As part of their research, the team studied battery cathodes with X-rays. They used X-ray tomography to reconstruct 3D images of battery cathodes after they went through different charge cycles. They then sliced ​​these 3D images into a series of 2D slices and used computer vision methods to identify the particles. In addition to Lin and Liu, the study included Jizhou Li, an SSRL postdoctoral fellow; Keije Zhao, professor of mechanical engineering at Purdue; and Nikhil Sharma, a Purdue graduate student.

The researchers ultimately identified more than 2,000 individual particles, for which they calculated not only individual particle characteristics such as size, shape and surface roughness, but also characteristics such as the frequency at which the particles are coming into direct contact with each other and the variation of the particles. the shapes were.

Then they looked at how each of these properties contributed to particle breakdown, and a striking pattern emerged. After 10 cycles of charging, the most important factors were the properties of the individual particles, including the sphericalness of the particles and the ratio of particle volume to surface area. After 50 cycles, however, pair and group attributes — such as the distance between two particles, the variety of their shapes, and whether more elongated, soccer-ball-shaped particles were oriented the same — resulted in the decay particles.

“It’s not just the particle itself anymore. It’s the particle-particle interactions that matter,” Liu said. “This is important because it means that manufacturers could develop techniques to control these properties. For example, they might be able to use magnetic or electric fields to align elongated particles with each other, which the new findings suggest will result in longer battery life.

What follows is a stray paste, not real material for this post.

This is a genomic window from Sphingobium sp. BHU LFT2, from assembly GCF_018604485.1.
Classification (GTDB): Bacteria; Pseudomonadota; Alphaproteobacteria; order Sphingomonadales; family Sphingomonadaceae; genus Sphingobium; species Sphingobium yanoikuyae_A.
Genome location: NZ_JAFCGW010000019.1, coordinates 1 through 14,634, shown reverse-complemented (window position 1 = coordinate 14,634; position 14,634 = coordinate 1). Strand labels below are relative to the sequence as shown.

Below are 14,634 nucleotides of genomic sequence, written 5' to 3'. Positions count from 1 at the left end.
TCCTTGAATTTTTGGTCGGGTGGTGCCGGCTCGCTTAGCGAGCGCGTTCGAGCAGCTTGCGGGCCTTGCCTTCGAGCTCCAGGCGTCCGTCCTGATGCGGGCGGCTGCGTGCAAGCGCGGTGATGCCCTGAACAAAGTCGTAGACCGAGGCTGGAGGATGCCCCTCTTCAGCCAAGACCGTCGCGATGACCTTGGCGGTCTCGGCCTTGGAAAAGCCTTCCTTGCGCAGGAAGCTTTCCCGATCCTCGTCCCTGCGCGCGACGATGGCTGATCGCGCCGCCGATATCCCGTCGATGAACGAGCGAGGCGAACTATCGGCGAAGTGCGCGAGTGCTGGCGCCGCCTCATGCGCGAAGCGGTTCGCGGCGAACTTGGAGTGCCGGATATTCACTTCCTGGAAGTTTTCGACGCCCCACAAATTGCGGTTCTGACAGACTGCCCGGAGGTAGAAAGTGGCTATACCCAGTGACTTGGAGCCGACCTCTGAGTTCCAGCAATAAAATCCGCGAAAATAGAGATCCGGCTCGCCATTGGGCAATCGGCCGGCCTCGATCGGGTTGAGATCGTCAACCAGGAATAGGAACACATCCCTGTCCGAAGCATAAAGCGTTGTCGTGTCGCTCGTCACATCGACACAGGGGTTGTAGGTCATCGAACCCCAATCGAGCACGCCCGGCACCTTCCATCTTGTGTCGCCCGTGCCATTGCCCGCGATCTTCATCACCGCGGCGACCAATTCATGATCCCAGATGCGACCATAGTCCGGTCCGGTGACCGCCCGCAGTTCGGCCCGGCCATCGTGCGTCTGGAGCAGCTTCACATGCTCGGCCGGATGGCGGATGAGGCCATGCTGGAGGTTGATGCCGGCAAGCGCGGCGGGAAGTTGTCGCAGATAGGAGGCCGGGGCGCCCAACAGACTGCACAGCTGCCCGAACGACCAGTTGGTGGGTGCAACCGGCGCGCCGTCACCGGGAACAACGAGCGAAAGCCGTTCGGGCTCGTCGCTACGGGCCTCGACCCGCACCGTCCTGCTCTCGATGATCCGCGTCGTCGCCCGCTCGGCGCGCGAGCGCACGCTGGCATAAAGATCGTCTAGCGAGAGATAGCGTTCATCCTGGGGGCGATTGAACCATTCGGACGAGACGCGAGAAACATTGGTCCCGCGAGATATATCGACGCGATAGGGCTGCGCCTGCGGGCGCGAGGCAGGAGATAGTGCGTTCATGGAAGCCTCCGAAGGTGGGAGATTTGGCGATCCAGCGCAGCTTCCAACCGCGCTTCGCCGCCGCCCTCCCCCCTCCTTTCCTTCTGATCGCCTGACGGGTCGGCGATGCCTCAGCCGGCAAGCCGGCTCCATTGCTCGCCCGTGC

Lin added, “We have conducted extensive research on how to operate electric vehicle batteries efficiently under fast-charging and low-temperature conditions.

“Beyond designing new materials that can lower the cost of batteries by using cheaper and more abundant raw materials, our lab has also worked on understanding battery behaviors away from equilibrium,” Lin said. , “We have begun to study battery materials and their response to these harsh conditions.”

Zhao, a Purdue professor and co-lead author, likened the degradation problem to people working in groups. “Battery particles are like people – we all start our own way,” Zhao said. “But eventually we meet other people and we end up as a group, going in the same direction. To understand maximum efficiency, we need to study both individual particle behavior and how those particles behave in groups.

The research was funded by the US Department of Energy, the SLAC National Accelerator Laboratory Research and Development Program, and the National Science Foundation. The SSRL is a user facility of the Department of Energy Office of Science.

Paul N. Strickland